your name. is an international phenomenon, joining the ranks of anime films from Spirited Away to Pokemon: The First Movie that managed to break into the American mainstream. The emotional journey of a boy and girl who find themselves switching bodies manages to avoid the clichés of body-swap stories and pull off what is fundamentally Freaky Friday in a way that seems fresh. When a film is this popular, there’s going to be companion material, and in Japan that means manga.
Makoto Shinkai simultaneously worked on the your name. light novel, animated film, and manga, all released within a short period in Japan. Usually manga adaptations of anime, and vice versa, will harbor some differences. That’s not the case here. The first volume of the manga faithfully covers the first 30 to 45 minutes of the film. In fact, it suffers from being such a close tie-in. If you’ve already seen the anime, there’s nothing new to discover in the manga. The artwork is an excellent copy of the film’s style and looks great. But without anything new to add, it feels a bit sterile.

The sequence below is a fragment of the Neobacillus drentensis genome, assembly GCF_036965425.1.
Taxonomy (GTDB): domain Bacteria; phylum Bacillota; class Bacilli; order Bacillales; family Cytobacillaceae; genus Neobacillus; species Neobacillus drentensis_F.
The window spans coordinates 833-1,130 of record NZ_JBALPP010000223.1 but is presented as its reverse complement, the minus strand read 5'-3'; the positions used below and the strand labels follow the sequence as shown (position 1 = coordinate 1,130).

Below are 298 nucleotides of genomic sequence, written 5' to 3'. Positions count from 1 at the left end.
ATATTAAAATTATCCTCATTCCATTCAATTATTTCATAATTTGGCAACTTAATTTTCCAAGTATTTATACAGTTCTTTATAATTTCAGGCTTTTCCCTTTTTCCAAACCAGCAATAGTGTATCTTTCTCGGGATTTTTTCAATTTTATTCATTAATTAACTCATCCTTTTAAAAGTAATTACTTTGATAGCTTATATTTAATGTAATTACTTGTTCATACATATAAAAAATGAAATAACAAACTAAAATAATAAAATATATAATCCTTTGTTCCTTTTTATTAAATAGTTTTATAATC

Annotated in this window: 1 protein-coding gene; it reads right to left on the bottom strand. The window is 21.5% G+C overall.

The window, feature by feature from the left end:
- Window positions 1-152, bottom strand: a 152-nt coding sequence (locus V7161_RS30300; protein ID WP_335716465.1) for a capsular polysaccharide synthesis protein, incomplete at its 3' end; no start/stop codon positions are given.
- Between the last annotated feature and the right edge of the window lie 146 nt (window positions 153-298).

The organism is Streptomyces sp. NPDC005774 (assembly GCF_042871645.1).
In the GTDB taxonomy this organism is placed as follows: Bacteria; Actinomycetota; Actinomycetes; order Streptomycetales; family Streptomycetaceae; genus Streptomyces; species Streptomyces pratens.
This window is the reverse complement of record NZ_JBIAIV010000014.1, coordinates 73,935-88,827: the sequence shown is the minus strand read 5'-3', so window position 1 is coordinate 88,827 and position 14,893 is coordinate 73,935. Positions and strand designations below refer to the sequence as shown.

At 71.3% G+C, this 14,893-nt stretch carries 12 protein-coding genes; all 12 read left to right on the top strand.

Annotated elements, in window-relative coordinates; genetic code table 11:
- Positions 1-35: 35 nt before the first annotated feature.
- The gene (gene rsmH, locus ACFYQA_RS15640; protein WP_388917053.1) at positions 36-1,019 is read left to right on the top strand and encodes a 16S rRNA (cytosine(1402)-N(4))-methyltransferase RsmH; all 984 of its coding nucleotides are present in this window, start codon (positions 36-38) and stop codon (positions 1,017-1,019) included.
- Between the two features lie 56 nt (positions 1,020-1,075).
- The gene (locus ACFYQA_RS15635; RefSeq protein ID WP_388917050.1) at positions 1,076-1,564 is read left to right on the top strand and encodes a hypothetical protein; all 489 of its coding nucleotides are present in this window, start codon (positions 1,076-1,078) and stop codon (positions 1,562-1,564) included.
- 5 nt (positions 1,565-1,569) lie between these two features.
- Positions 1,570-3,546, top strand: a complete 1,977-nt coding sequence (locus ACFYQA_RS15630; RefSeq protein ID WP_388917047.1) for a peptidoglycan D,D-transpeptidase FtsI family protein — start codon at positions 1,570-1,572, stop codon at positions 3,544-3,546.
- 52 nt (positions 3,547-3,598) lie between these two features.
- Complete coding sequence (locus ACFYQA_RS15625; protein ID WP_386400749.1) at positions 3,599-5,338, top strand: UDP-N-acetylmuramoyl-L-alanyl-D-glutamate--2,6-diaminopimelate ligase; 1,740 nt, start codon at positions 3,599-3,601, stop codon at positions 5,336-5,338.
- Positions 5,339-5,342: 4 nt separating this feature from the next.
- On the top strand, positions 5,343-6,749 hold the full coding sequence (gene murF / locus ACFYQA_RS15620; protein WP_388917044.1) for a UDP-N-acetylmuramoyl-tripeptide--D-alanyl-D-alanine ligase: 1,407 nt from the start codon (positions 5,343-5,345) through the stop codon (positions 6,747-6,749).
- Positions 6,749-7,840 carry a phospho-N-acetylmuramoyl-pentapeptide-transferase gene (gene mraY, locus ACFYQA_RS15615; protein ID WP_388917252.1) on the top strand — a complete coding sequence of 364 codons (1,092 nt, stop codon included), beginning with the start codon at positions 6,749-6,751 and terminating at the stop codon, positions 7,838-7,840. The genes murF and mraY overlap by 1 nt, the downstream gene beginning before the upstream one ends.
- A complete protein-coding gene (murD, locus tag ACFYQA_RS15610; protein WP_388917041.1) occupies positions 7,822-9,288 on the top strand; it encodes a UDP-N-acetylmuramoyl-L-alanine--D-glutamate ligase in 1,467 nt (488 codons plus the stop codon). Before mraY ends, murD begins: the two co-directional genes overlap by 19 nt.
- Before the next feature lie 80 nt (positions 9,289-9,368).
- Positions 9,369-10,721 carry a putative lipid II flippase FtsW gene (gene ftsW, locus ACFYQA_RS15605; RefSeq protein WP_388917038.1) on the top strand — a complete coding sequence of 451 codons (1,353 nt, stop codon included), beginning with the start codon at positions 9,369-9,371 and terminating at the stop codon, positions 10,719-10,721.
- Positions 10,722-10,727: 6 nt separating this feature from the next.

If the movie didn’t exist, would your name. be seen as a great manga? It’s impossible to say for sure, but I’m inclined to say no. The story works best as a film, and even though the art in the manga is spot on, it lacks the beauty of color and motion.
The your name. manga reminded me of those little film adaptation novellas they used to publish for movies aimed at kids. You could get a faithful retelling of the plot, but they couldn’t match the sense of wonder that you got from seeing the real thing. If you’re a big fan of
your name. and just want a book that faithfully follows the source material, this volume is a good beginning. Otherwise, go see the movie.
publisher: Yen Press
story: Makoto Shinkai
Art: Ranmaru Kotone